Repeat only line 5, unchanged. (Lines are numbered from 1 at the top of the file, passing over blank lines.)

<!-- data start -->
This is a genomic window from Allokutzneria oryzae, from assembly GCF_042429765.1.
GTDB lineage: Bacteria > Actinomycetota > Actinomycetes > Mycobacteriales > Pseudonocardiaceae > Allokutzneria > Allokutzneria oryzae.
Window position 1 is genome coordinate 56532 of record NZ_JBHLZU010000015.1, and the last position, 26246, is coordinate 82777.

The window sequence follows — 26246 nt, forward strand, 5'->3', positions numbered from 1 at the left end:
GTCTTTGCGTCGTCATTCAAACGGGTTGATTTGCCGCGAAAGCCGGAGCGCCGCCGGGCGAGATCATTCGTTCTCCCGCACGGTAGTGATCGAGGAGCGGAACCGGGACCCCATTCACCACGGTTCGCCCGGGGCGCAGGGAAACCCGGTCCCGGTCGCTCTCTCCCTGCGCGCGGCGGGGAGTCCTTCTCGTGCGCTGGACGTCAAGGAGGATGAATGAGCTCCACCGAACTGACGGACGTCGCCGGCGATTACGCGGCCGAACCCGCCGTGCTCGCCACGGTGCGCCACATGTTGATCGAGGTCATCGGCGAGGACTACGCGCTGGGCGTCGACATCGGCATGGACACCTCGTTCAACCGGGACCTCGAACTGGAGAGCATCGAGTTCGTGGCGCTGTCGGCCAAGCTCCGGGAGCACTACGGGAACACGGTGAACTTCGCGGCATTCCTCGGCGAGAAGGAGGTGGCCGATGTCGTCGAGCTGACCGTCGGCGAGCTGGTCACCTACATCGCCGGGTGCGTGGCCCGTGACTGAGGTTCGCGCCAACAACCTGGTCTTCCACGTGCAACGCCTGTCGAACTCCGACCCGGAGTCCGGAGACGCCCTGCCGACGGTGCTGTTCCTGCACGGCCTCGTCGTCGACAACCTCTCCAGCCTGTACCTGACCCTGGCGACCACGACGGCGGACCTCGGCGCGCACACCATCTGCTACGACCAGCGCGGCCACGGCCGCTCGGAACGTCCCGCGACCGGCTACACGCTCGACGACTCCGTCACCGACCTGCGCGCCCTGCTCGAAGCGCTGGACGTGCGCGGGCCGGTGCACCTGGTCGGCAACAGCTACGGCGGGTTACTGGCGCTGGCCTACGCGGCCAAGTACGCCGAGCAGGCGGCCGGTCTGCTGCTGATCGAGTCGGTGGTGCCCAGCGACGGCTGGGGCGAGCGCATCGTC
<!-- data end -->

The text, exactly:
GTCTTTGCGTCGTCATTCAAACGGGTTGATTTGCCGCGAAAGCCGGAGCGCCGCCGGGCGAGATCATTCGTTCTCCCGCACGGTAGTGATCGAGGAGCGGAACCGGGACCCCATTCACCACGGTTCGCCCGGGGCGCAGGGAAACCCGGTCCCGGTCGCTCTCTCCCTGCGCGCGGCGGGGAGTCCTTCTCGTGCGCTGGACGTCAAGGAGGATGAATGAGCTCCACCGAACTGACGGACGTCGCCGGCGATTACGCGGCCGAACCCGCCGTGCTCGCCACGGTGCGCCACATGTTGATCGAGGTCATCGGCGAGGACTACGCGCTGGGCGTCGACATCGGCATGGACACCTCGTTCAACCGGGACCTCGAACTGGAGAGCATCGAGTTCGTGGCGCTGTCGGCCAAGCTCCGGGAGCACTACGGGAACACGGTGAACTTCGCGGCATTCCTCGGCGAGAAGGAGGTGGCCGATGTCGTCGAGCTGACCGTCGGCGAGCTGGTCACCTACATCGCCGGGTGCGTGGCCCGTGACTGAGGTTCGCGCCAACAACCTGGTCTTCCACGTGCAACGCCTGTCGAACTCCGACCCGGAGTCCGGAGACGCCCTGCCGACGGTGCTGTTCCTGCACGGCCTCGTCGTCGACAACCTCTCCAGCCTGTACCTGACCCTGGCGACCACGACGGCGGACCTCGGCGCGCACACCATCTGCTACGACCAGCGCGGCCACGGCCGCTCGGAACGTCCCGCGACCGGCTACACGCTCGACGACTCCGTCACCGACCTGCGCGCCCTGCTCGAAGCGCTGGACGTGCGCGGGCCGGTGCACCTGGTCGGCAACAGCTACGGCGGGTTACTGGCGCTGGCCTACGCGGCCAAGTACGCCGAGCAGGCGGCCGGTCTGCTGCTGATCGAGTCGGTGGTGCCCAGCGACGGCTGGGGCGAGCGCATCGTC